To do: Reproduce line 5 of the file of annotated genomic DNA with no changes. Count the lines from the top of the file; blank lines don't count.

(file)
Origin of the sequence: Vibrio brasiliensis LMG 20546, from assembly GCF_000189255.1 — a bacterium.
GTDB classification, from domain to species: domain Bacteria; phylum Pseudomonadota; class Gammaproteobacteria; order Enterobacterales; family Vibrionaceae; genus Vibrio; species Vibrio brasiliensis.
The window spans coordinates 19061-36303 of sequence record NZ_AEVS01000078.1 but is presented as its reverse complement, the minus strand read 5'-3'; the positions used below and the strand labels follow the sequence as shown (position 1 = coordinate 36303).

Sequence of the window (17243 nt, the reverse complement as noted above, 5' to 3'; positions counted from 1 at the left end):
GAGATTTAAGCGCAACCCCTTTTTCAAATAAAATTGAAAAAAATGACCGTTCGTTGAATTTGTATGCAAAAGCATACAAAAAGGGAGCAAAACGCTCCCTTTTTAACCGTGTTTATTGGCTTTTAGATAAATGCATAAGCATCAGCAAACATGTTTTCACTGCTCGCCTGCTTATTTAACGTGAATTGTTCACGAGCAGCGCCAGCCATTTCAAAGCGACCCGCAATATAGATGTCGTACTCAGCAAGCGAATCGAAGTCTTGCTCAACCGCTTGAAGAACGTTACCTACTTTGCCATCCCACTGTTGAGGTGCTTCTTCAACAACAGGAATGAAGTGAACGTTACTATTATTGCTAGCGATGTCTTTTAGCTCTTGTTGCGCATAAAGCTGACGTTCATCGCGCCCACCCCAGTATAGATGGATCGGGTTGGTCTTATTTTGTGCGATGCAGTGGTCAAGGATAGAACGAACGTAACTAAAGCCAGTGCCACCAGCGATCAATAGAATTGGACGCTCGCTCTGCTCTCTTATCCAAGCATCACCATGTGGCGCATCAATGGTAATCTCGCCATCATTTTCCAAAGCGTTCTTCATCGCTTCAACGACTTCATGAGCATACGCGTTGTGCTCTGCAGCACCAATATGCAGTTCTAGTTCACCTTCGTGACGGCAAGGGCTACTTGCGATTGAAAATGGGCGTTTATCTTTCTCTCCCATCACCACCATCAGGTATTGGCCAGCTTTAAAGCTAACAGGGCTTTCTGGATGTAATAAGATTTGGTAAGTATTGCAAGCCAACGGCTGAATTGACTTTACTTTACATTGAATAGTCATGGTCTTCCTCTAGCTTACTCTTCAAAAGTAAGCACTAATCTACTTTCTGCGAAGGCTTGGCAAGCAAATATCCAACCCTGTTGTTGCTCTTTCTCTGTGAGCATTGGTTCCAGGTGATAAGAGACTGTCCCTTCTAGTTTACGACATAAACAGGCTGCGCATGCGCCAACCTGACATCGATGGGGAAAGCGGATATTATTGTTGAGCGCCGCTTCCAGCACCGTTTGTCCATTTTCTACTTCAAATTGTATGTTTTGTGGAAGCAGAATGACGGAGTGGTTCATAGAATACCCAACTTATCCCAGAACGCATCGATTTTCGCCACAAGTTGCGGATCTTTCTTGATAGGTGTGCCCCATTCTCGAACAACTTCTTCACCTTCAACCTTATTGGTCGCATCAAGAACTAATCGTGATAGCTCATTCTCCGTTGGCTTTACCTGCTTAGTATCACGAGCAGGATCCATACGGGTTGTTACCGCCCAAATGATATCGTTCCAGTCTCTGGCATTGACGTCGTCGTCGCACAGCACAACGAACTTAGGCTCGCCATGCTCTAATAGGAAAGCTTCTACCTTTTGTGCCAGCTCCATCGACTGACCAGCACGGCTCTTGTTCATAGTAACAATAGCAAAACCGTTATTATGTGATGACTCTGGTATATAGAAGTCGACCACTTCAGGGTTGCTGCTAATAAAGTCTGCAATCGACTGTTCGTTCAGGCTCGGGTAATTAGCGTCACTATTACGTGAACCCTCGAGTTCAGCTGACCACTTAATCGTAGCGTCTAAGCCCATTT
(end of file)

GAGATTTAAGCGCAACCCCTTTTTCAAATAAAATTGAAAAAAATGACCGTTCGTTGAATTTGTATGCAAAAGCATACAAAAAGGGAGCAAAACGCTCCCTTTTTAACCGTGTTTATTGGCTTTTAGATAAATGCATAAGCATCAGCAAACATGTTTTCACTGCTCGCCTGCTTATTTAACGTGAATTGTTCACGAGCAGCGCCAGCCATTTCAAAGCGACCCGCAATATAGATGTCGTACTCAGCAAGCGAATCGAAGTCTTGCTCAACCGCTTGAAGAACGTTACCTACTTTGCCATCCCACTGTTGAGGTGCTTCTTCAACAACAGGAATGAAGTGAACGTTACTATTATTGCTAGCGATGTCTTTTAGCTCTTGTTGCGCATAAAGCTGACGTTCATCGCGCCCACCCCAGTATAGATGGATCGGGTTGGTCTTATTTTGTGCGATGCAGTGGTCAAGGATAGAACGAACGTAACTAAAGCCAGTGCCACCAGCGATCAATAGAATTGGACGCTCGCTCTGCTCTCTTATCCAAGCATCACCATGTGGCGCATCAATGGTAATCTCGCCATCATTTTCCAAAGCGTTCTTCATCGCTTCAACGACTTCATGAGCATACGCGTTGTGCTCTGCAGCACCAATATGCAGTTCTAGTTCACCTTCGTGACGGCAAGGGCTACTTGCGATTGAAAATGGGCGTTTATCTTTCTCTCCCATCACCACCATCAGGTATTGGCCAGCTTTAAAGCTAACAGGGCTTTCTGGATGTAATAAGATTTGGTAAGTATTGCAAGCCAACGGCTGAATTGACTTTACTTTACATTGAATAGTCATGGTCTTCCTCTAGCTTACTCTTCAAAAGTAAGCACTAATCTACTTTCTGCGAAGGCTTGGCAAGCAAATATCCAACCCTGTTGTTGCTCTTTCTCTGTGAGCATTGGTTCCAGGTGATAAGAGACTGTCCCTTCTAGTTTACGACATAAACAGGCTGCGCATGCGCCAACCTGACATCGATGGGGAAAGCGGATATTATTGTTGAGCGCCGCTTCCAGCACCGTTTGTCCATTTTCTACTTCAAATTGTATGTTTTGTGGAAGCAGAATGACGGAGTGGTTCATAGAATACCCAACTTATCCCAGAACGCATCGATTTTCGCCACAAGTTGCGGATCTTTCTTGATAGGTGTGCCCCATTCTCGAACAACTTCTTCACCTTCAACCTTATTGGTCGCATCAAGAACTAATCGTGATAGCTCATTCTCCGTTGGCTTTACCTGCTTAGTATCACGAGCAGGATCCATACGGGTTGTTACCGCCCAAATGATATCGTTCCAGTCTCTGGCATTGACGTCGTCGTCGCACAGCACAACGAACTTAGGCTCGCCATGCTCTAATAGGAAAGCTTCTACCTTTTGTGCCAGCTCCATCGACTGACCAGCACGGCTCTTGTTCATAGTAACAATAGCAAAACCGTTATTATGTGATGACTCTGGTATATAGAAGTCGACCACTTCAGGGTTGCTGCTAATAAAGTCTGCAATCGACTGTTCGTTCAGGCTCGGGTAATTAGCGTCACTATTACGTGAACCCTCGAGTTCAGCTGACCACTTAATCGTAGCGTCTAAGCCCATTT